# Harris (train)

The Harris trains were the first steel-bodied Electric Multiple Unit train to operate on the suburban railway network of Melbourne, Victoria, Australia. They were introduced in 1956, by the Victorian Railways, and last operated in 1988, although a number of the carriages were converted for other uses and are still operating. They were named after Norman Charles Harris, Chairman of Commissioners of the Victorian Railways, between 1940 and 1950.

Harris
Harris train in 1959, soon after entry to service
The interior of a refurbished motor car at North Williamstown railway museum
ManufacturerGloucester Railway Carriage and Wagon Company (early M cars)
Martin & King (later M and T cars)
Victorian Railways Newport Workshops (later M and T cars)[1]
Replaced'Swing Door'
Constructed1956–1971
Entered service1956
Refurbishment1982-1988
Scrapped1988, some converted to other uses
Number built60 seven-car sets (30 first series, 30 second series), plus ten motor cars 791M-800M and six long trailer cars 891-896T (total 436)
Number in service2 stored 'M' cars, formerly used on the 'Greaser' train, currently awaiting restoration as passenger carriages by Steamrail Victoria.
Number preserved2 motors at the ARHS Newport museum
Number scrapped373
FormationM-T-T-M "Blocks" and BT-T-M "Units"
Fleet numbers501M-590M (1st series motors),
701M-800M (2nd series motors),
501-560BT (backing trailers),
601-690T and 801-890T (trailers),
891-896T (long trailers)[1]
Capacity501M-590M: 59 seated, 172 crush[2]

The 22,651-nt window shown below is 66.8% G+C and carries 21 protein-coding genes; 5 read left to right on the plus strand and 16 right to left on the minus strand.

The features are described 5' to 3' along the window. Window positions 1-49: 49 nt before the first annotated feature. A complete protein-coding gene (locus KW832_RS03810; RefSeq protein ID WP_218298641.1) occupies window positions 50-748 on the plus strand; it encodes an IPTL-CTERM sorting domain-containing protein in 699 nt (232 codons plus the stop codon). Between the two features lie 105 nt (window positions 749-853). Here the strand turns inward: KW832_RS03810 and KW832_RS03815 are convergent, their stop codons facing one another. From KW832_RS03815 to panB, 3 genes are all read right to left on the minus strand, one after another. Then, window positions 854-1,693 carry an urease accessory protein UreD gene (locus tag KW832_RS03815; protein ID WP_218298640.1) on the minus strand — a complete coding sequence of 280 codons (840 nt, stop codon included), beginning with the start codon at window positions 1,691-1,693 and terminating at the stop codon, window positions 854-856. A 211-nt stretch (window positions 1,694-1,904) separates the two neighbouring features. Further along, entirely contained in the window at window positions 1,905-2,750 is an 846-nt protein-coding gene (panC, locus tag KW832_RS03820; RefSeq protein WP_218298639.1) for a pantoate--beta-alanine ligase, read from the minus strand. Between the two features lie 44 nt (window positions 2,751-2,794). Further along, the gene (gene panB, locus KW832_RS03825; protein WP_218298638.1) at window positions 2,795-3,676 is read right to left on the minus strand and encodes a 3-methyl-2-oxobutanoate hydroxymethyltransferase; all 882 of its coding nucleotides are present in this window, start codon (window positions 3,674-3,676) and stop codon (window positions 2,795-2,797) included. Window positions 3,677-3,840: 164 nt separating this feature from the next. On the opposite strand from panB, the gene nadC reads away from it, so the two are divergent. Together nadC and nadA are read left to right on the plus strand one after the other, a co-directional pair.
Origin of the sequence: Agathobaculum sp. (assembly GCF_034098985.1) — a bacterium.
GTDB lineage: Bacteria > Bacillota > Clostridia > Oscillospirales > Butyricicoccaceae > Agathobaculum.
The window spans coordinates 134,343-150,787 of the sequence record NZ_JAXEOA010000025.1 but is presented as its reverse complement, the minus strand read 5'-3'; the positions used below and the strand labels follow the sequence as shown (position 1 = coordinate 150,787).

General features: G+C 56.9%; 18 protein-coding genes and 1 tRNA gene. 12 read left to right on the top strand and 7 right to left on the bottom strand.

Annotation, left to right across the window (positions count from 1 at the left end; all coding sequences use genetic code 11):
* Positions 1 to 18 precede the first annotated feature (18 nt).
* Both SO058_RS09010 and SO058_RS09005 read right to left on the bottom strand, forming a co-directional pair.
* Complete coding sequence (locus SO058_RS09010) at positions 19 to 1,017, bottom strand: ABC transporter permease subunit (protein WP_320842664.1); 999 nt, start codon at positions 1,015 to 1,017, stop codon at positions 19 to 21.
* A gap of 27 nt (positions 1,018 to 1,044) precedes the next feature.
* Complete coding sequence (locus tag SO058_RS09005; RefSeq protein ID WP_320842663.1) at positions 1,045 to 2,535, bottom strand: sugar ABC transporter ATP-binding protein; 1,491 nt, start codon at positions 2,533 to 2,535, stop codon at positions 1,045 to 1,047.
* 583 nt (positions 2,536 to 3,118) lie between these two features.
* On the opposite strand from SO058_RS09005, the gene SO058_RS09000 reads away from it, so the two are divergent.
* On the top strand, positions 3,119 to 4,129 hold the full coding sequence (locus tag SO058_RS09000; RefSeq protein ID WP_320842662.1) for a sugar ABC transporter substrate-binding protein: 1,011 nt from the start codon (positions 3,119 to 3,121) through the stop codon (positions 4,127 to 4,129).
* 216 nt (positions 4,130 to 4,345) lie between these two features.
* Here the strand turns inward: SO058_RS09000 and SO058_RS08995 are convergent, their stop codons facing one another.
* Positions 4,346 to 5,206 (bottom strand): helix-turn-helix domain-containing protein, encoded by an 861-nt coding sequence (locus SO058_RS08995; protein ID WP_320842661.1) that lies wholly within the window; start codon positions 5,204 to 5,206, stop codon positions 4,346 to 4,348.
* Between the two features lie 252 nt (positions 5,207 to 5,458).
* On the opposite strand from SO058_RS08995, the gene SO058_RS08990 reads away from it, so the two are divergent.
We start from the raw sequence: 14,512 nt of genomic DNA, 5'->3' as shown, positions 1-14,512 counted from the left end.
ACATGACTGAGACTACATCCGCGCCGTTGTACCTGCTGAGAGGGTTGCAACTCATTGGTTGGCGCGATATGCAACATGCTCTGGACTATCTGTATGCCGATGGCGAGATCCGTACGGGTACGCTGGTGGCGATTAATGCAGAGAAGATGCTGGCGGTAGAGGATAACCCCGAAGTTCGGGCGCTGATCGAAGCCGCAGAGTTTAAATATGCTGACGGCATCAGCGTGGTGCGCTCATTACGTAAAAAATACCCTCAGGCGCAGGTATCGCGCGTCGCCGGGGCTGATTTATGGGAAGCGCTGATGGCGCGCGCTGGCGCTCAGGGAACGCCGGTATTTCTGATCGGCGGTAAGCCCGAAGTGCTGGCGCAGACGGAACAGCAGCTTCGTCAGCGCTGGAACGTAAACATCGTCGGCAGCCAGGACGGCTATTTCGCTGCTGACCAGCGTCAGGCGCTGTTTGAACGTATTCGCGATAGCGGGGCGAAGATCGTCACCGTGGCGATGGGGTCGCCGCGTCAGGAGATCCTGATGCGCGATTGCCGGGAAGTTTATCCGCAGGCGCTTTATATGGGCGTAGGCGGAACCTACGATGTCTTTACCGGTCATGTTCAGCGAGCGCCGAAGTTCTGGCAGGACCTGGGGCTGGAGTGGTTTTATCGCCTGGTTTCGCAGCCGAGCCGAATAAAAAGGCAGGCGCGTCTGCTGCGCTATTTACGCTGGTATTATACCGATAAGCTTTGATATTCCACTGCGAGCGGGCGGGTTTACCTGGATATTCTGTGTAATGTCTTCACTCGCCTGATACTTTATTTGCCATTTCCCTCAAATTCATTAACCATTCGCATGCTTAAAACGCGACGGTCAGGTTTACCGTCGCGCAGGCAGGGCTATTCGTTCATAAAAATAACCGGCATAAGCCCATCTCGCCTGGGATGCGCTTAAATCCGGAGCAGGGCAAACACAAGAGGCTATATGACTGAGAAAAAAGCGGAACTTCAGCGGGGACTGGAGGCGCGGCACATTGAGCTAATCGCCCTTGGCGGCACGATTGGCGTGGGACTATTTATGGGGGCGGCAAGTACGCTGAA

701M-781M: 65 seated, 164 crush[3]
782M-790M: 71 seated, 155 crush[4]
799M: 64 seated, 175 crush[5]
601T-690T: 72 seated, 198 crush[6]
632T: 60 seated, 216 crush[7]
673T: 64 seated, 205 crush[8]
801T-861T: 80 seated, 183 crush[9]
862T: 64 seated, 209 crush[10]
863T-875T: 80 seated, 183 crush[11]
876T-889T: 82 seated, 179 crush[12]
890T: 72 seated, ??? crush[13]
891T-896T: 92 seated, 263 crush [14]

560BT: 68 seated, 212 crush[15]
Operator(s)Victorian Railways
Depot(s)Jolimont Yard
Line(s) servedAll Melbourne Suburban
Specifications
Car body constructionPainted steel
Car length61 ft 1 1116 in (18.64 m) over body,
some 75 ft (22.86 m) trailers
Width9 ft 8 34 in (2.97 m) over body panels, 9 ft 9 in (2.97 m) over window rivets, 10 ft (3.05 m) over grab rails[16]
Height12 ft 4 in (3.76 m) over body, 12 ft 8.75 in (3.88 m) over flettner vents
Floor height4 ft (1.22 m)[17]
Wheelbase8 ft (2.44 m) bogies at 43 ft (13.11 m) centres, total per carriage 51 ft (15.54 m); long trailers 53 ft (16.15 m) centres for total 61 ft (18.59 m) wheelbase
Maximum speed70 mph (110 km/h) in service, 80 mph (130 km/h) design maximum[18]
Weight701M-790M & 799M: 46 long tons 0 cwt 3 qtr (46.78 t)[19][20][21]

560T & 801T-889T: 30 LT 16 cwt 2 qtr (31.32 t)[22][23][24]
632T & 673T: 32 LT 6 cwt 2 qtr (32.84 t)[25][26]

891T-896T: 37 LT 8 cwt 2 qtr (38.03 t)[27] (est.)
Traction system4 x 151 kW (202 hp) EE528A (first series),
4 x 113 kW (152 hp) EE539 (second series)
Electric system(s)1.5 kV DC Overhead lines
Multiple workingWithin own fleet only
Track gauge5 ft 3 in (1 600 mm)

## Description

The Harris trains were commonly referred to as "Blue Trains" due to their deep blue colour, with only a yellow band about halfway up the body. Royal blue and yellow were common colours for the Victorian Railways rolling stock.